fr0217Continuing our review for each of William Dollarhide’s name lists books, we detail the contents of California Name Lists 1700-2011, with a selection of National Name Lists, 1600s – Present. Currently, there are nine new names lists books, and we are providing details on each.

In this book, names lists are detailed in the following database categories (with 415 total links for the state of California):

  • Colonial & State Census Records
  • State and County Court Records
  • Directories
  • State Militia Lists
  • State Veterans & Pensioners Lists
  • Tax Lists
  • Vital Records
  • Great Registers

The contents of the California section of the guide include:

  • 1850-1852 California Map
  • California Name Lists
  • Historical Timeline for California, 1535-1854
  • Introduction, California’s Spanish, Mexican, and State Name Lists
  • Bibliography of California Name Lists, 1700-2011

Not only does this volume give a detailed bibliography of Name Lists available for the state, but links to websites, FHL book & microfilm numbers, archive references, maps, and key historical information make this volume invaluable to the researcher looking to extend their lines and fill in the family tree.

National Names Lists information included with every volume:

The National Names Lists have these categories (244 entries in all):

  • Federal Census Records
  • Immigration Lists
  • U.S. Military Lists
  • U.S. Veterans Records
  • U.S. Pension Records
  • National Vital Record

There are also a number of maps, including:

  • 1899 Alaska & Klondike Region
  • 1880-1940 Alaska Census Jurisdictions
  • 1763 British North America
  • 1784-1802 Western Land Cessions
  • 1790 United States
  • 1800 United States
  • 1810 United States
  • 1820 United States
  • 1830 United States
  • 1840 United States
  • 1850 United States
  • 1860 United States
  • 1870-1880 United States
  • 1890-1940 United States

In review, Name Lists are:

An important step in finding the place of residence for a person is the use of published censuses and census substitutes. Most genealogists are familiar with the use of federal census records – but there are a myriad of census substitutes as well. A census substitute may take the form of a territorial/state census, court record, militia list, directory, veterans’ list, tax list, or voter list. We can combine these two categories into one by calling them all “Name Lists.” And, because a name list identifies the residents of an area from various local, state, and national sources – a name list becomes a genealogist’s best place-finding tool. A good example is when a genealogist learns from a death certificate that an ancestor was born in Alabama. What needs to be done first is find the county of residence in Alabama. An Alabama name list is the first tool we can use to find the exact place of residence there. Genealogists learn early that finding the county of residence for an ancestor is a break-through in their research efforts. That is because the typical American courthouse is a treasure chest of genealogical information about the residents of a county. The courthouse is where we find birth, marriage, death, and burial records; court records, e.g., orphans, wills, probates, deeds, and property records; and many other documents with specific genealogical revelations.”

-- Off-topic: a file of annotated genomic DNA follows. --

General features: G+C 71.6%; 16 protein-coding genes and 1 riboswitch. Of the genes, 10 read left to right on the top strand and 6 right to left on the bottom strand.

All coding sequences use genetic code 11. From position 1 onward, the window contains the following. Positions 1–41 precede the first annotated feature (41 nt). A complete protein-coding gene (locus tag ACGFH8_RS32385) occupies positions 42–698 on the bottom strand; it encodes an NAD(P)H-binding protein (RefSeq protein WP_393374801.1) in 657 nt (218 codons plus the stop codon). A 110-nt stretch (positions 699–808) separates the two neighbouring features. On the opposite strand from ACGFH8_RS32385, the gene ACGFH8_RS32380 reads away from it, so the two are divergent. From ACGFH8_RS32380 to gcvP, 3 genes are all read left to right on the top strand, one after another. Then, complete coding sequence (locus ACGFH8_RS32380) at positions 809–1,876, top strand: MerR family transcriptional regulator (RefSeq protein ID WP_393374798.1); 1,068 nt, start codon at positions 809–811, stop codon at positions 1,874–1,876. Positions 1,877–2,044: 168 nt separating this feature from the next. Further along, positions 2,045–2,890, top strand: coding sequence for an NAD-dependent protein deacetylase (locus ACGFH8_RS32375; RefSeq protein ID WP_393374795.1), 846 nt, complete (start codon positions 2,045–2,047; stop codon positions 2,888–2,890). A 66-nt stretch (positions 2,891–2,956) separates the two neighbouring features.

“Name lists are key to success in any genealogical endeavor. Name lists, be they national, state, county, or even city or town in scope, can help nail down the precise place where one’s ancestor may have lived. And if that can be done, further records, usually found on a local level, will now be accessible to research. But success depends on knowing where the ancestor resided. This is where Dollarhide’s Name List guides can make the difference.”

This new series is bound to be a big hit with genealogists. Don’t forget, the introductory offer. If you order a print copy of the book you not only get 15% off, but you also will receive a FREE copy of the eBook version in  .PDF (Adobe Acrobat) format. The .PDF version is fully hyperlinked to take you quickly to each site, and can be viewed on any device or computer supporting Acrobat files, which is virtually every computer, laptop, tablet, and smart device on the market.

Order your copy of California Name Lists 1700-2011, with a selection of National Name Lists, 1600s – Present while the deals are good, from Family Roots Publishing; Temporary Price: $16.11 for both the paper and electronic versions together. Or, get the eBook version alone for just $12.50.